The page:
Was Carroll wrong in calling for quarterback Russell Wilson to throw a goal-line pass? Probability was on his side. Unfortunately, victory was not. Despite the odds being in his favor, second-guessing the Seahawks continues to this day. This is a classic case of resulting.

When we work with AI (and any probabilistic approach), we need to be aware of the human bias toward resulting. We’ve seen this a ton in the Analytics space (major giving predictions, for example). Get the design or presentation of prediction solutions wrong and you can impact user trust and adoption.

ChatGPT Prompt: Upload of Sample Giving Data Without Any Query

One of our team members posted a tab-delimited dataset from our testing databases into ChatGPT’s text box, just to see what output the model would produce.

This last exhibit is particularly interesting as we think about potential applications for nonprofit organizations and the businesses that support them. From a dummy donor dataset with no context, no prompt, ChatGPT surprisingly came back with a summary of the data. 

Now, not all of this is significantly meaningful, and it could be too expensive an operation for the algorithm relative to other options. But what’s fascinating is that it provided this output with no guidance. And because it’s leaning only on the data in the table, concerns about truthfulness should be less of a concern relative to other text-based questions that one might put into ChatGPT.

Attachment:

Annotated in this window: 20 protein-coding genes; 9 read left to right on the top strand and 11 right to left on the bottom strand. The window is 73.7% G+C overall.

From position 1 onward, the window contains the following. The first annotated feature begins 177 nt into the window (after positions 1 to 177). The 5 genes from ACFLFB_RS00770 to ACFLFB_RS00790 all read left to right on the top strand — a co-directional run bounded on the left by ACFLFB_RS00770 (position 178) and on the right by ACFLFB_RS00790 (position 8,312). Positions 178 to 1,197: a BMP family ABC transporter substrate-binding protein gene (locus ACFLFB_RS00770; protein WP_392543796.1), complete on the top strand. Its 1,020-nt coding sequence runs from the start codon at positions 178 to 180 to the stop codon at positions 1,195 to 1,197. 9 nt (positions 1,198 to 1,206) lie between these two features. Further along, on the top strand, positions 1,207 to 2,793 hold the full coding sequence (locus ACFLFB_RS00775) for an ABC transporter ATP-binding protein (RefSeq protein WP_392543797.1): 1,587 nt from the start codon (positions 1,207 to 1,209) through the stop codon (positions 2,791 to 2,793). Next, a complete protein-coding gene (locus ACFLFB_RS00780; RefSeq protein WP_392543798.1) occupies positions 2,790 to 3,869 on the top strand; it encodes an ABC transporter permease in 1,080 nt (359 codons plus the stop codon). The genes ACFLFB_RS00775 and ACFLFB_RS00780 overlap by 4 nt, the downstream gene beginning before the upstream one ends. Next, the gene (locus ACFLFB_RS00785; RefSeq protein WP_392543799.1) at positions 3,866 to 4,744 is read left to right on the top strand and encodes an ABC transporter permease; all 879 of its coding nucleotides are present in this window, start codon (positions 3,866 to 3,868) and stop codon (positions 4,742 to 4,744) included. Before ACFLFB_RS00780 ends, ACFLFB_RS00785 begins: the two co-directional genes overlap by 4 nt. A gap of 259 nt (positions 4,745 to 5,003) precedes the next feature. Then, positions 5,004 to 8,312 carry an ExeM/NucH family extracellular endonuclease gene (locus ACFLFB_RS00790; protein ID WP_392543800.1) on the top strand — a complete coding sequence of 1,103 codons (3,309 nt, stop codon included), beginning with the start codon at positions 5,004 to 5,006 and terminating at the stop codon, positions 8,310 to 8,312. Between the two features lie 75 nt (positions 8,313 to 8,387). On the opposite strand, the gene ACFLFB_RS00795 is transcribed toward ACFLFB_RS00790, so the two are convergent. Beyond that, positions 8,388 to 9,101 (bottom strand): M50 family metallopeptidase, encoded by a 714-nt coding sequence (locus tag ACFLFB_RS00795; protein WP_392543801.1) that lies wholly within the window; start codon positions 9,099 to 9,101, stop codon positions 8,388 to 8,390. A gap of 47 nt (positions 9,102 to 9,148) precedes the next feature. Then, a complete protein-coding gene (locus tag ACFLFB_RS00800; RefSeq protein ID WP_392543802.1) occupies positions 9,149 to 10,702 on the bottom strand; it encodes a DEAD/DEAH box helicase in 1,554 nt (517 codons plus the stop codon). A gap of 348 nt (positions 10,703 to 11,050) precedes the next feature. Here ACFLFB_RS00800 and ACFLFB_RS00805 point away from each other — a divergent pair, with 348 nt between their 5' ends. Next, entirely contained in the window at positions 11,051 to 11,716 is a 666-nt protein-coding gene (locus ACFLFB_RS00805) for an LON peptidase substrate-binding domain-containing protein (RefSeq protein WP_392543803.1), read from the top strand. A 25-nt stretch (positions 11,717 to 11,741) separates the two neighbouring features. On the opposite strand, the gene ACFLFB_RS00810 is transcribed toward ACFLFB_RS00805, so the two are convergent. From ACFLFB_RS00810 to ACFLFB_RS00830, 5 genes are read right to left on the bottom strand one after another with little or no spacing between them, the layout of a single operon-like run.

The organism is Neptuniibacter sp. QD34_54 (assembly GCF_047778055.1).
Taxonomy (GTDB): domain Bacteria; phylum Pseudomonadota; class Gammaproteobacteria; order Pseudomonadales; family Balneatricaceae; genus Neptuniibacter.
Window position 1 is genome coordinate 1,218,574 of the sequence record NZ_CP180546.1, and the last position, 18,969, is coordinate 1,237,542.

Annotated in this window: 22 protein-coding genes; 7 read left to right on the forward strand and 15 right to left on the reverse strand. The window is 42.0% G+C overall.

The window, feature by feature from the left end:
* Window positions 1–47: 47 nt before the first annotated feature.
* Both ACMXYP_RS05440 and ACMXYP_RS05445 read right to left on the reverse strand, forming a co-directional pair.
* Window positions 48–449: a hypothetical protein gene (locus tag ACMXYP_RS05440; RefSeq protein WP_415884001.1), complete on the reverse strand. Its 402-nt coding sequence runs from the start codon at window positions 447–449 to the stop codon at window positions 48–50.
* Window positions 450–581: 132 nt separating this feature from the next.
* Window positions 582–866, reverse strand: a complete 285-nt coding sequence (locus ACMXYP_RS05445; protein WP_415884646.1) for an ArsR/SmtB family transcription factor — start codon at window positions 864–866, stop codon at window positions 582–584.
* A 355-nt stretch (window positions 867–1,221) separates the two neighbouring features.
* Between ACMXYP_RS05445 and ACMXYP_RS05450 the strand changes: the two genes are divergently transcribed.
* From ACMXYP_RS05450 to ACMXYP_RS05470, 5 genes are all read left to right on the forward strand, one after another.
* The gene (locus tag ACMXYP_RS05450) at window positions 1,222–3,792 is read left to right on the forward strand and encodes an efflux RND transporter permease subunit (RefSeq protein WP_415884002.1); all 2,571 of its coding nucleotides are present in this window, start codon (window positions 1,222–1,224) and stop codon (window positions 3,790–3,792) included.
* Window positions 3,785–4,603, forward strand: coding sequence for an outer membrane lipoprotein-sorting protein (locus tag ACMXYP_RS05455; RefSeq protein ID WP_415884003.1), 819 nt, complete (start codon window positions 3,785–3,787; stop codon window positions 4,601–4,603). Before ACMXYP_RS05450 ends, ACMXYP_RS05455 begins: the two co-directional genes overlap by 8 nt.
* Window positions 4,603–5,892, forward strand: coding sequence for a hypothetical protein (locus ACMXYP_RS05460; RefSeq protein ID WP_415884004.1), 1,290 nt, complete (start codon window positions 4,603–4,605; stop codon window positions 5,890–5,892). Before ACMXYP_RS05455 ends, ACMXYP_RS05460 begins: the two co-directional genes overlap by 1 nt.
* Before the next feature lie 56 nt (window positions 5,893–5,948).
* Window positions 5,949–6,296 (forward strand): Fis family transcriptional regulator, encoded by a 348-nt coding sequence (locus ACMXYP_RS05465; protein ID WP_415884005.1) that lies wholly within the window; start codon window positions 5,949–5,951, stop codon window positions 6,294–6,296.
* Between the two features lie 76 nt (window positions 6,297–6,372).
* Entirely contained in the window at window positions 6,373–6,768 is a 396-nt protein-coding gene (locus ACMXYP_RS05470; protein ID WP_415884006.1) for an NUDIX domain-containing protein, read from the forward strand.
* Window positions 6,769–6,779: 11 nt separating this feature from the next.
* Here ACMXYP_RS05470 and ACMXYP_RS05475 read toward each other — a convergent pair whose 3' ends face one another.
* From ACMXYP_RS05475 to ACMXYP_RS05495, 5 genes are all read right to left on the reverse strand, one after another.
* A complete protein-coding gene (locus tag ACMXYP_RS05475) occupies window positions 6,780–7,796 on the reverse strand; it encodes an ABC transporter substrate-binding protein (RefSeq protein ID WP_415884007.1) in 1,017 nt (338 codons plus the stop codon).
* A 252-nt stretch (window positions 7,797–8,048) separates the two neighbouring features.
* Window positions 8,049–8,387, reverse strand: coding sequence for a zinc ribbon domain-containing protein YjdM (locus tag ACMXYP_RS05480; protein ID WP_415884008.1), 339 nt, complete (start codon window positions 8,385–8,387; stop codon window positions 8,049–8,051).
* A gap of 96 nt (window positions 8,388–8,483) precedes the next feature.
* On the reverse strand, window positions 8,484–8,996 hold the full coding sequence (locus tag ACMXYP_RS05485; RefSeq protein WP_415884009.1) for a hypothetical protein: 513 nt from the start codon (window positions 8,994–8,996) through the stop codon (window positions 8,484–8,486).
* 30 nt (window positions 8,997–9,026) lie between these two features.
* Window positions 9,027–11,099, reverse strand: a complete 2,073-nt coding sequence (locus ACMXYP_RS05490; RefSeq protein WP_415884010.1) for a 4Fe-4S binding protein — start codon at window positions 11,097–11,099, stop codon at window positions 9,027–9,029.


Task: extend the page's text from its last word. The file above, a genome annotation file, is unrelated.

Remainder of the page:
One note of importance here: ChatGPT takes input data (prompts) and integrates it into the broader training dataset. Essentially, it could use your data as a response to another person’s prompt. It’s key to point out again that in our experiment, we input a dummy dataset, as there could be privacy and regulatory risks associated with the use of authentic data. Already, we’re starting to see push-back due to privacy concerns in the EU: Italy temporarily has banned ChatGPT. This doesn’t mean you should shy away from the technology altogether, but you do need to be mindful of the potential risks.

Don’t Be Afraid to Experiment with Generative AI

Any emergent technology should be experimented with in many places but applied to only those where it adds (or to be probabilistic: could add) significant value. Small experiments involving novel applications over a limited time frame give us early glimmers of ideas that could be valuable and those that land flat. 

As you experiment, remember:

  • AI measures probabilistic outcomes (how likely is it that…)
  • AI doesn’t consider “truth” in its current implementation
  • Sometimes value comes from unexpected places; keep your experiments small and the learning cycles rapid
  • AI will be most valuable when used to reduce uncertainty and to speed up time to action
  • Where will user trust be a concern? Where might there be friction for the end user?

If you’re interested in AI-related content, check back with the ENGAGE blog often to discover how our Analytics team is experimenting with ChatGPT.